Korenizatsiia was officially abandoned in 1933, when Stalin decided that promotion of the dominant Russian nationality and its traditional culture would give the Soviet Union more political stability than the indigenization of 100+ quasi-autonomous regions. In the Ukraine, Ukrainization was cancelled when the Ukrainian Communists in Poland defected from the Communist International for seemingly nationalist reasons, the nationalist intelligentsia and the Borotbists became too vociferous, and the Ukrainian peasantry resisted forced collectivization. The usual purges and show trials followed. Mykola Skrypnyk committed suicide (Stalin called it "the Biblical fall of Skrypnyk"). National minorities such as Finns, Poles and Latvians were seen as potentially disloyal, and were deported en masse in virtual acts of ethnic cleansing. In Central Asia, by contrast, indigenization continued even during forced collectivization and the First Five Year Plan, the reason being the "cultural revolution" accompanying them. While the "cultural revolution" was opposed to national culture, it was even more contrary to traditional Russian culture, and therefore promoted non-Russians through affirmative action. Around 1933, however, korenizatsiia came to a halt everywhere in the Soviet Union. Wholesale terror on an ethnic basis became rule rather than exception, the expulsions of the Chechens and the Crimean Tatars to Central Asia being two notorious examples.
How honest was Communist indigenization? The author believes that it was honest enough in the sense that the leaders of the Bolshevik party (including Stalin) really wanted to implement the policy during its halcyon days. The author even suggests that Stalin wasn't a Greater Russian chauvinist during the 1920's (despite accusations from Lenin on that score) and that some of his early proposals have been misunderstood by later Trotskyist polemicists! The problem was that indigenization was seen as a "soft core" Communist policy, while industrialization and collectivization were "hard core", central and non-negotiable. In a conflict between policy objectives, the "soft core" couldn't hold. Many Soviet citizens were arrested or even executed for (non-Russian) nationalism, while nobody was treated that harshly for Great Russian chauvinism (ostensibly the greater danger). But the main reason why the policy failed was that it led to increased ethnic tension and strife, including violence, and an opportunity for "counter-revolutionaries" to use the "national forms" in order to promote an anti-Bolshevik political perspective. By strengthening the "national forms", the Bolsheviks also strengthened nationalism, while their theory suggested the opposite. Since Soviet power had conceded the "national forms", the non-Russian minorities were supposed to more readily accept the "socialist content". They apparently didn't. During the crises of the 1930's, Stalin and the Communist leadership therefore decided that promotion of the Russian majority was the surest way to ensure the stability of the Soviet Union and (of course) its bureaucratic class. Yet, even afterwards, the Soviet Union nominally remained a multi-ethnic state based on "Friendship of the Peoples", albeit with the Russian nationality as a kind of primus inter pares. (Even Putin's Russia pretends to be multi-ethnic after a fashion, as when Putin graciously granted national rights to the Crimean Tatars after the Russian annexation of Crimea, when Chechens are made leaders in Russian-occupied Chechnya, etc. Clearly, a "Soviet" trait!)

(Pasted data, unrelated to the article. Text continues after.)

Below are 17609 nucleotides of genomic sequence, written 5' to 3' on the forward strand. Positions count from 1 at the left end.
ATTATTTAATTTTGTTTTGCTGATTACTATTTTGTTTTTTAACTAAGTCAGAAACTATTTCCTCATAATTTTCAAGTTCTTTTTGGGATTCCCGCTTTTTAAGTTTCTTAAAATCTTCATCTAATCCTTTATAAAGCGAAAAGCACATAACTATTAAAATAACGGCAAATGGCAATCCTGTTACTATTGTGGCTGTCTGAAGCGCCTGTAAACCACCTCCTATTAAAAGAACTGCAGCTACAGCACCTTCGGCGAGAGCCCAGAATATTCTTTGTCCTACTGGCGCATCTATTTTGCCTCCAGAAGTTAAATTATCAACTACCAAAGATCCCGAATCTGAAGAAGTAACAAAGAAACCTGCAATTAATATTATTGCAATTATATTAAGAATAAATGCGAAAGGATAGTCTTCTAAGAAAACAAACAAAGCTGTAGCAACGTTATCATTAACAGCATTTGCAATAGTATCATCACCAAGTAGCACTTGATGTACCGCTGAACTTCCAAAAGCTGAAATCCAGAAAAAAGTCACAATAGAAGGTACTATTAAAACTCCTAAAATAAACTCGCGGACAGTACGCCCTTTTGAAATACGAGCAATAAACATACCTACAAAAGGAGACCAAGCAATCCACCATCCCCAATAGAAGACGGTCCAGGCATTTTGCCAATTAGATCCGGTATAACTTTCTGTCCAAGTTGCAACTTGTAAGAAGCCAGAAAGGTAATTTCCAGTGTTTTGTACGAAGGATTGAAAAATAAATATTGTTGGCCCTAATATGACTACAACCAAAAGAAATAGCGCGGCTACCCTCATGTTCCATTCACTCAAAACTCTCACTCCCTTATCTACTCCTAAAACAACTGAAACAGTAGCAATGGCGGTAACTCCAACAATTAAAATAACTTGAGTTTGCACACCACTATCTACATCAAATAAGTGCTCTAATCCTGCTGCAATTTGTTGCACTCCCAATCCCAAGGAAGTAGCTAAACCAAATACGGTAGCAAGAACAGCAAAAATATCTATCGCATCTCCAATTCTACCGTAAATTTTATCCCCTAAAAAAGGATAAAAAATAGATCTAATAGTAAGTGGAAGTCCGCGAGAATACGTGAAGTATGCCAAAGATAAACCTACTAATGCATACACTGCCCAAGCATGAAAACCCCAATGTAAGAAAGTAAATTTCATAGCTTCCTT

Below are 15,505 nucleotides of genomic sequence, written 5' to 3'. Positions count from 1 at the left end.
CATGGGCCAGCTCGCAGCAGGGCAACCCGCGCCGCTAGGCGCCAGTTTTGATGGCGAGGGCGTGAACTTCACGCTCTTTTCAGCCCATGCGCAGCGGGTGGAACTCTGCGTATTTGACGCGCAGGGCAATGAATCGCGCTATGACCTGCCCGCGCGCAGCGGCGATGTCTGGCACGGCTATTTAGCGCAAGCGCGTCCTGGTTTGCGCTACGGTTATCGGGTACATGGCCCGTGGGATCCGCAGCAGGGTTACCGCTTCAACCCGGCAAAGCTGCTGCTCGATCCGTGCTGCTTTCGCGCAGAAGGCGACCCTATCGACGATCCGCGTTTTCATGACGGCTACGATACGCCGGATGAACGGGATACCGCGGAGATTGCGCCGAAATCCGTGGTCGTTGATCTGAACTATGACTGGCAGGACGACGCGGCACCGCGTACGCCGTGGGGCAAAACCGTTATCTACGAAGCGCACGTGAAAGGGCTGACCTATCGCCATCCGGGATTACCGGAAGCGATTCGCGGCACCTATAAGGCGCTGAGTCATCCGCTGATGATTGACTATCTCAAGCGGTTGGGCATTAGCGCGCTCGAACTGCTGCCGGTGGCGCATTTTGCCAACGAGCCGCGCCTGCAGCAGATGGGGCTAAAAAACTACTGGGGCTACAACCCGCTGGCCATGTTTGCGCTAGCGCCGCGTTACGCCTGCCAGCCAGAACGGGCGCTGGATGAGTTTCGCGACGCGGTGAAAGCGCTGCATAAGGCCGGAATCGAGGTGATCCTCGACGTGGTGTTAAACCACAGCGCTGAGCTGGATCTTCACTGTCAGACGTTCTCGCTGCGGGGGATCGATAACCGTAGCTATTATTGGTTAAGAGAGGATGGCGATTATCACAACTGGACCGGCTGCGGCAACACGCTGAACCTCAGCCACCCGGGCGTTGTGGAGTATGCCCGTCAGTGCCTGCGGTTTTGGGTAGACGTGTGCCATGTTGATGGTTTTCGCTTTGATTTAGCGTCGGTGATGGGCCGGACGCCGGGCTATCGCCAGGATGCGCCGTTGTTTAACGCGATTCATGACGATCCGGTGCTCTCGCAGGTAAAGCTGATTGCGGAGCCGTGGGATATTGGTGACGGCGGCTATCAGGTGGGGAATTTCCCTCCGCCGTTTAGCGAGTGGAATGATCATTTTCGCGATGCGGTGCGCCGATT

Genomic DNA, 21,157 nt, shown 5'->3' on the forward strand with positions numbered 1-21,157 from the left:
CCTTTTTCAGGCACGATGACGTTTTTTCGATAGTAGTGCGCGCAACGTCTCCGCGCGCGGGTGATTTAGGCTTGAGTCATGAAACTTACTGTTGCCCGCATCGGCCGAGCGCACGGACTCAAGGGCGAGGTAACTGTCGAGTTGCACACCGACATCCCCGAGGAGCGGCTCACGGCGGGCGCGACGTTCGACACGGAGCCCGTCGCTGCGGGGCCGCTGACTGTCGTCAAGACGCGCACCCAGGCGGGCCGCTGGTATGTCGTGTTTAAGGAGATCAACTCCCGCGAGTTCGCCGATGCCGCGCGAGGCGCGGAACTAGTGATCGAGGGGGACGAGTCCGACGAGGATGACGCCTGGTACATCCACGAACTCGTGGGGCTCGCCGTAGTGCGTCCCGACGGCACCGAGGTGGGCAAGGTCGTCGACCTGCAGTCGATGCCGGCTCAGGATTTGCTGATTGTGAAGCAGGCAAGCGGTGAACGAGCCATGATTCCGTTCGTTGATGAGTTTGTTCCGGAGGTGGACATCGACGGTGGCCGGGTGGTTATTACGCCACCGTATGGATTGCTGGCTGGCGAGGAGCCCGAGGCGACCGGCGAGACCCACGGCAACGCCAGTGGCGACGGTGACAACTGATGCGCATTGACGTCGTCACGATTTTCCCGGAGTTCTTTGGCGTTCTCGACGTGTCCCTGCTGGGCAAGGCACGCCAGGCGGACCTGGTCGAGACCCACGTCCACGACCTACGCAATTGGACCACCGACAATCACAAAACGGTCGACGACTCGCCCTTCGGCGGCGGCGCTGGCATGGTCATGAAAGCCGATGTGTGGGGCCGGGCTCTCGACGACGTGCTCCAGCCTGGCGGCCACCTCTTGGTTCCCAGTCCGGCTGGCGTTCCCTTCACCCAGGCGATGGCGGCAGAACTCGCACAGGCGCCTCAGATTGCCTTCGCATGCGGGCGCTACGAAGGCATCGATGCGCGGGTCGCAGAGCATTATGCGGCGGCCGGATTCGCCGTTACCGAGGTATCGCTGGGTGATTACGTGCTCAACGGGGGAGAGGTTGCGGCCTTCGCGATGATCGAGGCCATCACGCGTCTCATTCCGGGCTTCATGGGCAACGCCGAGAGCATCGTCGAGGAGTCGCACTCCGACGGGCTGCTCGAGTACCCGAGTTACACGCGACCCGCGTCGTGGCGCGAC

"The Affirmative Action Empire" is a sturdy scholarly tome, with the usual excessive details and impossibly many reference notes, and thus not really suitable for the general reader. However, it's already a landmark work within Russian studies and should be consulted by everyone seriously interested in Soviet history, Communist history and the survival of nationalism.